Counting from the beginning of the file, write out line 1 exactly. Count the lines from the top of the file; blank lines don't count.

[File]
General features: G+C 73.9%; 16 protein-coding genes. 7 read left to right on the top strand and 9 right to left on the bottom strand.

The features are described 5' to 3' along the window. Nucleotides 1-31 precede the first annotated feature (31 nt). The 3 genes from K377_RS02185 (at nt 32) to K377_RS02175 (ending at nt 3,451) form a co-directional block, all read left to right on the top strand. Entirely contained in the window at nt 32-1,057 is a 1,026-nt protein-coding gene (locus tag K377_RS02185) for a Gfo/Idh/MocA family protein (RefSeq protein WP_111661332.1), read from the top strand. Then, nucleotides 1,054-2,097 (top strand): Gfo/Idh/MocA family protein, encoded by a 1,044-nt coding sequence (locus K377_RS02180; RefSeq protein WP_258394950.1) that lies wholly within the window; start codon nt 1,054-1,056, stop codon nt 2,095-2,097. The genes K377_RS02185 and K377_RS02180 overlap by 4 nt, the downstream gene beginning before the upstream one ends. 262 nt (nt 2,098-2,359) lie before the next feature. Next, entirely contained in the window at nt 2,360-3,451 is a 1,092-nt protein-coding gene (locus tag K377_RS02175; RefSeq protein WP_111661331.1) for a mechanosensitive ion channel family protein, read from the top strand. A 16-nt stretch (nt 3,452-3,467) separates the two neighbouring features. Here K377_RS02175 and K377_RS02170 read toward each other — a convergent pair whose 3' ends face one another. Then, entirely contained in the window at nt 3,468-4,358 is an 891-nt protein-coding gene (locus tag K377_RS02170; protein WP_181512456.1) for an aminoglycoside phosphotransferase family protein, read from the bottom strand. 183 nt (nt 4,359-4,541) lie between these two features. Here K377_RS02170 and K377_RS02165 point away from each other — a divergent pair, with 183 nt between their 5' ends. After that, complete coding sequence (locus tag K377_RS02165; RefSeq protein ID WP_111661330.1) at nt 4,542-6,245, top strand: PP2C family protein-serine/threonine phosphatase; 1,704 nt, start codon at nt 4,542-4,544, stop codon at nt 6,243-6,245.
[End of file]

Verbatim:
General features: G+C 73.9%; 16 protein-coding genes. 7 read left to right on the top strand and 9 right to left on the bottom strand.